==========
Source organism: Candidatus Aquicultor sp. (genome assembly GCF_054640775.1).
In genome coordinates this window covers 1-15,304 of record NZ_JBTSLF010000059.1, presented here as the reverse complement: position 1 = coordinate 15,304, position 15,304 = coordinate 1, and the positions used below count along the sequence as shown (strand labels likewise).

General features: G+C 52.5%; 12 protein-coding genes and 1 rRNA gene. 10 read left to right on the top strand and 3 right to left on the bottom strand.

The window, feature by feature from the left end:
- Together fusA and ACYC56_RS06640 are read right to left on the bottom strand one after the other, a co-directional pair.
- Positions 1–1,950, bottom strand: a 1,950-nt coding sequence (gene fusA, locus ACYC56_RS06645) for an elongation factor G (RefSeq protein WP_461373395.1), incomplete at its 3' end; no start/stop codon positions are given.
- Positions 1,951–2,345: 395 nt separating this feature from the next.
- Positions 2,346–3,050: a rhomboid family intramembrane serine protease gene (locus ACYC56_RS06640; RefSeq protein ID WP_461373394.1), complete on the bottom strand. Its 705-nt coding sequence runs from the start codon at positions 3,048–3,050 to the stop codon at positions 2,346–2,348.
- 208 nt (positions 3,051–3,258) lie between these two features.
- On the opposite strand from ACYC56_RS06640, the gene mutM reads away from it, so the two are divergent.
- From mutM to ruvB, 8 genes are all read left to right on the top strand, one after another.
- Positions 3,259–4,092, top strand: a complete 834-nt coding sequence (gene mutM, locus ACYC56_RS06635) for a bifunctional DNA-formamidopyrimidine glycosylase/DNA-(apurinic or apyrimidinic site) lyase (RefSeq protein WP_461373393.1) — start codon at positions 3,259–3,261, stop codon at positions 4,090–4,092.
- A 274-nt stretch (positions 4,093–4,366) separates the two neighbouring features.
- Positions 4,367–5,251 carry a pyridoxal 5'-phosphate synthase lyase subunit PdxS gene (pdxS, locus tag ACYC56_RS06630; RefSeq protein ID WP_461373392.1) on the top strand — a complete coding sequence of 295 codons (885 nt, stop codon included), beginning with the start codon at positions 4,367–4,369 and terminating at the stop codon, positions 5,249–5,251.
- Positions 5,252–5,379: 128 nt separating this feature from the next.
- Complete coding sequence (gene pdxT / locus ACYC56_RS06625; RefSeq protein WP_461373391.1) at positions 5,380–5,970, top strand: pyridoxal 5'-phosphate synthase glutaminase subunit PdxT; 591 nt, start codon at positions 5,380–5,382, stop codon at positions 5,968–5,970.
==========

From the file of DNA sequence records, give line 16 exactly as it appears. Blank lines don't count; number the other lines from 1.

- Complete coding sequence (gene pdxT / locus ACYC56_RS06625; RefSeq protein WP_461373391.1) at positions 5,380–5,970, top strand: pyridoxal 5'-phosphate synthase glutaminase subunit PdxT; 591 nt, start codon at positions 5,380–5,382, stop codon at positions 5,968–5,970.